Wednesday September 17, 2014; 07:41 am EDT
At Great Grapes Wine Festival, sample wines from around the world or around the corner
Some people collect wine the way that others collect records or baseball cards. This weekend, at the fifth annual International Great Grapes! Wine, Arts & Food Festival, the vinophiles among you get to add to your collection.
“The festival is an inexpensive way to taste hundreds of wines right in your own backyard,” said Greg Nivens, president of The Trigger Agency, the event’s promoter in partnership with Mill’s Fine Wine and Spirits of Annapolis.
“It is designed to allow guests to taste the wine, and then they can buy their favorites by the glass, bottle or case — all at a great discount.”
The design has succeeded. Since starting the Annapolis festival to fill a regional vacuum five years ago, the partnership has expanded to producing six festivals in three states.
The all-afternoon, two-day event showcases over 300 wines from Maryland and Virginia to California and South America to Australia and Italy. The wines — many brand new — are chosen for summer palates, but without ignoring the popularity of darker reds.
“We bring new products here to market them and let people taste them,” Nivens said.
Calvert and Anne Arundel county wines are about as new as you can get. The first winery in the area, Perigeaux Vineyards & Winery, opened in St. Leonard in 2001.
Now, the number of Calvert vineyards has reached six.
Two of the newest, plus a Calvert old-timer, are selling their wares at the festival.
Running Hare Vineyard: Opened in August 2008 on the old Perry Bowen Farm off Rt. 231 west of Prince Frederick, Running Hare has produced 18,500 bottles and is winning domestic top prizes, including the Taster’s Guild 2009 Wine Competition. The vineyard has also won five international gold medals at competitions like the San Francisco International Wine Competition. Their specialty is Pino Grigio, which is acclaimed by wine enthusiasts who complain that they don’t make enough bottles.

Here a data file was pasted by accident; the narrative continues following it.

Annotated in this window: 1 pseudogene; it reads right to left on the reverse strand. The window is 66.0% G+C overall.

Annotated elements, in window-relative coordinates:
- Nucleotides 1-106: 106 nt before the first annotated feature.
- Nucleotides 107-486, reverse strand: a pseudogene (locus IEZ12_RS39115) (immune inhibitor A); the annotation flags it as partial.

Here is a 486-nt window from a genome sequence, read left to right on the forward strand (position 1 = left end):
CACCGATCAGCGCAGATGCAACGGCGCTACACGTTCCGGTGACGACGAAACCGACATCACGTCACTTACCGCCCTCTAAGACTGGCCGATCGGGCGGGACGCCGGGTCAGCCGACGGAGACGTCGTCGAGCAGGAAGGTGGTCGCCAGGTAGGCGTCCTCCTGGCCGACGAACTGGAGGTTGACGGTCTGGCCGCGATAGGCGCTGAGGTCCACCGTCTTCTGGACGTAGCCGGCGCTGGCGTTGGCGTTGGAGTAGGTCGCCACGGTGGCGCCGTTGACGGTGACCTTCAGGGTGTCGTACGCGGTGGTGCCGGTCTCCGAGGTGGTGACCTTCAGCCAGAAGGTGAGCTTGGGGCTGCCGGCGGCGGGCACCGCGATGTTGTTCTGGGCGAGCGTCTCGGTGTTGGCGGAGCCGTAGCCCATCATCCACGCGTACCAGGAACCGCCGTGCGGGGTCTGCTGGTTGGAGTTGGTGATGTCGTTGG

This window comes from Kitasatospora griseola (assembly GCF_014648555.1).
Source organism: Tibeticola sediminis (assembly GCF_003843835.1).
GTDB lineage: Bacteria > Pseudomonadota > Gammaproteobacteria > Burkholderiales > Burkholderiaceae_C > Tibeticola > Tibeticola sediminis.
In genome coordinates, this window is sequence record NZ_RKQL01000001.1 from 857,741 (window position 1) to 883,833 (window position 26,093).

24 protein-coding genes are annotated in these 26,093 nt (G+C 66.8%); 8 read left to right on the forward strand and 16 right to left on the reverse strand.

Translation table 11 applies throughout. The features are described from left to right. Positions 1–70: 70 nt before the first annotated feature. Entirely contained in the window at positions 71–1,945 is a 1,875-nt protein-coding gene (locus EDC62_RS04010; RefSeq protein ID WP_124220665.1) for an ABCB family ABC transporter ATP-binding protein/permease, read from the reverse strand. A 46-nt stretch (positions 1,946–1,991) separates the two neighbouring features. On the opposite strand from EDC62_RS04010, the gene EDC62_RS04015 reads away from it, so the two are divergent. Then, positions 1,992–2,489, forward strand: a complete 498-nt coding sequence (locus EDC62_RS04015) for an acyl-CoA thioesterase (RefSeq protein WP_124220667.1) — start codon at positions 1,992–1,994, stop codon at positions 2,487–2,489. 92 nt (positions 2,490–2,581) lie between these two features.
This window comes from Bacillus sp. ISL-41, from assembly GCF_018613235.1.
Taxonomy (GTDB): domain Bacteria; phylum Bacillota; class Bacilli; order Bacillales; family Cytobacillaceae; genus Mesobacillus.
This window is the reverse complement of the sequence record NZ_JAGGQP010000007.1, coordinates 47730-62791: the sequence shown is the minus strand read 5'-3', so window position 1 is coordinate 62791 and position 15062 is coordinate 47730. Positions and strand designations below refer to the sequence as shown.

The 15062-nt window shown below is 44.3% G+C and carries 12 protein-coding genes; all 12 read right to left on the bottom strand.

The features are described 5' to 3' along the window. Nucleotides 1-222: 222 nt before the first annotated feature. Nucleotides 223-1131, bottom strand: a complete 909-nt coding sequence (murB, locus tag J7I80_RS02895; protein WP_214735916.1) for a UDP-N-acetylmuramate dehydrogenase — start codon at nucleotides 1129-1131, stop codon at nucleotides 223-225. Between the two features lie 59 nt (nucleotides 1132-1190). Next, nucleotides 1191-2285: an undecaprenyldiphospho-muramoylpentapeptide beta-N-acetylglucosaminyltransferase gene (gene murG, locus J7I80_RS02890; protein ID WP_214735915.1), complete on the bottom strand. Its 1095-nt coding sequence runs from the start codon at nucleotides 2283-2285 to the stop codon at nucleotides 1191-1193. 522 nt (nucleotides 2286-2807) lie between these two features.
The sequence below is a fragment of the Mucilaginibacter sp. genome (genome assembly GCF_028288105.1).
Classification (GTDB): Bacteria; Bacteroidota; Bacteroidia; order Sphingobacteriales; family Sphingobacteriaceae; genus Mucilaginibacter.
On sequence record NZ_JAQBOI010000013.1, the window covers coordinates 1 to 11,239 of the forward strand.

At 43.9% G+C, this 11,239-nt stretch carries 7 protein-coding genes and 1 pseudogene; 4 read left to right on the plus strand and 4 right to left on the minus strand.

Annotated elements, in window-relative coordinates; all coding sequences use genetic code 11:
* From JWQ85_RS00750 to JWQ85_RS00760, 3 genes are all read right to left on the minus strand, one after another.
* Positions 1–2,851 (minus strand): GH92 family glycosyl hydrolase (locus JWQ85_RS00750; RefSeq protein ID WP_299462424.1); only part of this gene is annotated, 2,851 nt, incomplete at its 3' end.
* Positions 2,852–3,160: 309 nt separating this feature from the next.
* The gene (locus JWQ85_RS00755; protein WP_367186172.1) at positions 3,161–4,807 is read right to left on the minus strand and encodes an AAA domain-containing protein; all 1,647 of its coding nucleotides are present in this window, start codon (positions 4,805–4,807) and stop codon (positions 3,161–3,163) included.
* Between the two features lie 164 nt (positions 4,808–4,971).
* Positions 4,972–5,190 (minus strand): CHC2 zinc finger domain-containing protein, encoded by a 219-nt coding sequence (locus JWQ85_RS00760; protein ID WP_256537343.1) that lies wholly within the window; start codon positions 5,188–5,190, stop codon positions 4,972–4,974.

“People love it and are surprised that we are making that quality of a product in Maryland,” said Mike Scarborough, who runs the winery with his wife Barbara.
Thanksgiving Farm Wines: Anne Arundel County’s only winery ferments grapes from their own vineyard, on the property in Harwood. They produce a premium red wine called Meritage that’s made from a blend of Bordeaux grapes.
Cove Point Winery: Making wine has gotten to be a habit for the first licensed and bonded winery in Calvert County, which has risen in the six years since then-amateur Tim Lewis was laid off from his real job. Grapes and juices for Cove Point’s red, white, rose and dessert wines come from their own vineyard in Lusby and other local growers, though Lewis must reach out more broadly to satisfy his demand for grapes.
Those three locals are among three dozen wineries, so you had better pace yourself.
Take a tasting break to learn from wine coach Laurie Forster how to pair food and wine. Lauren DeSantis, host of the online cooking show Capital Cooking, teaches how to prepare recipes that love wine. Hot sauces specialist Captain Tom, from Ellicott City, adds heat to the class schedule.
Burn off the buzz by dancing to live music played by regional bands, Looking For Lester, Kelly Bell Band, Natty Beaux (no, not the beer) and Junkyard Saints.
Or you can go as the designated driver, pay a reduced price and enjoy a bottomless glass of soft drinks.
Sure it’s likely to be hot, and every summer weekend comes with a chance of thunderstorms. But it rains in May, too, as organizers found last year, after the festival was switched to avoid the scorching weather. They lost money and attendance. Which also meant less money for the Anne Arundel County Arts Council, which shares in the proceeds — to the tune of $15,000 over the past three years.
“What that tells us is that people do like it in the summer,” Nivens says. “Everyone is in their shorts and having a good time.”
Everyone can be a lot: between 12,000 and 15,000 over two days. Clearly, if you’re an agrophobe instead of a vinophile, this isn’t the place for you.
Otherwise, Nivens says, “We expect it to be a nice, enjoyable day for everybody to come out and taste the wines,” says Nivens.
Noon to 6pm Saturday, July 24 and Sunday, July 25 at the Anne Arundel County Fairgrounds, 1450 Generals Hwy., Crownsville. $25 w/advance discount: 800-830-3976; www.UncorkTheFun.com.